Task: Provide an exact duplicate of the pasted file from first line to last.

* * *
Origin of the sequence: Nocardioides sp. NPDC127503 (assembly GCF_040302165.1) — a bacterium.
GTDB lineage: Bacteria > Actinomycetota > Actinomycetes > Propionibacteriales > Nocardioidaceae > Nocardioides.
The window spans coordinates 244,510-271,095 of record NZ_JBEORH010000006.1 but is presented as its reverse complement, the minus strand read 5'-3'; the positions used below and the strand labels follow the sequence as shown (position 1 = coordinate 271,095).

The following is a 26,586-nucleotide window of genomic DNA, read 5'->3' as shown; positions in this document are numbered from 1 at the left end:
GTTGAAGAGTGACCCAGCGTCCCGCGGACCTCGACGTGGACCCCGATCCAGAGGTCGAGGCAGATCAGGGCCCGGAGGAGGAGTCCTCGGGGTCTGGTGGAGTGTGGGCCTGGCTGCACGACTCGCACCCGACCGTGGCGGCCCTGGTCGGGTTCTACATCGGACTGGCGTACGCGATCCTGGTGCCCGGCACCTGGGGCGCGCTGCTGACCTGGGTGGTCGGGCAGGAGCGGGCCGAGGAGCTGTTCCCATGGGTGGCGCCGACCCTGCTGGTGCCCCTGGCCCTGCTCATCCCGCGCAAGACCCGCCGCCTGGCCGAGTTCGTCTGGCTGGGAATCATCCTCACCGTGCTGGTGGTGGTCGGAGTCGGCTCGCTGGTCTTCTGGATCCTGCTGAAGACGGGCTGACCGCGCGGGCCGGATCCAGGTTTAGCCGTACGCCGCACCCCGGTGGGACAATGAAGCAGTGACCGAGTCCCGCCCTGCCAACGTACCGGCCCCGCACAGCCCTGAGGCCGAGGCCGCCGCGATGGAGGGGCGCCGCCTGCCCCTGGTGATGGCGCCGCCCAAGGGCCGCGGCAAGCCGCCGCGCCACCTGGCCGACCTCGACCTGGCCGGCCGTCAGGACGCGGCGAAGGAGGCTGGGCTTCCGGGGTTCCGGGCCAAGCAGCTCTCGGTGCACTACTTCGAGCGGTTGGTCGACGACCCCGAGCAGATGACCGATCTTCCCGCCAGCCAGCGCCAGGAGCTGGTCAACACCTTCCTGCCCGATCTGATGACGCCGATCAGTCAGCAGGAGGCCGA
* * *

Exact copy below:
Origin of the sequence: Nocardioides sp. NPDC127503 (assembly GCF_040302165.1) — a bacterium.
GTDB lineage: Bacteria > Actinomycetota > Actinomycetes > Propionibacteriales > Nocardioidaceae > Nocardioides.
The window spans coordinates 244,510-271,095 of record NZ_JBEORH010000006.1 but is presented as its reverse complement, the minus strand read 5'-3'; the positions used below and the strand labels follow the sequence as shown (position 1 = coordinate 271,095).

The following is a 26,586-nucleotide window of genomic DNA, read 5'->3' as shown; positions in this document are numbered from 1 at the left end:
GTTGAAGAGTGACCCAGCGTCCCGCGGACCTCGACGTGGACCCCGATCCAGAGGTCGAGGCAGATCAGGGCCCGGAGGAGGAGTCCTCGGGGTCTGGTGGAGTGTGGGCCTGGCTGCACGACTCGCACCCGACCGTGGCGGCCCTGGTCGGGTTCTACATCGGACTGGCGTACGCGATCCTGGTGCCCGGCACCTGGGGCGCGCTGCTGACCTGGGTGGTCGGGCAGGAGCGGGCCGAGGAGCTGTTCCCATGGGTGGCGCCGACCCTGCTGGTGCCCCTGGCCCTGCTCATCCCGCGCAAGACCCGCCGCCTGGCCGAGTTCGTCTGGCTGGGAATCATCCTCACCGTGCTGGTGGTGGTCGGAGTCGGCTCGCTGGTCTTCTGGATCCTGCTGAAGACGGGCTGACCGCGCGGGCCGGATCCAGGTTTAGCCGTACGCCGCACCCCGGTGGGACAATGAAGCAGTGACCGAGTCCCGCCCTGCCAACGTACCGGCCCCGCACAGCCCTGAGGCCGAGGCCGCCGCGATGGAGGGGCGCCGCCTGCCCCTGGTGATGGCGCCGCCCAAGGGCCGCGGCAAGCCGCCGCGCCACCTGGCCGACCTCGACCTGGCCGGCCGTCAGGACGCGGCGAAGGAGGCTGGGCTTCCGGGGTTCCGGGCCAAGCAGCTCTCGGTGCACTACTTCGAGCGGTTGGTCGACGACCCCGAGCAGATGACCGATCTTCCCGCCAGCCAGCGCCAGGAGCTGGTCAACACCTTCCTGCCCGATCTGATGACGCCGATCAGTCAGCAGGAGGCCGA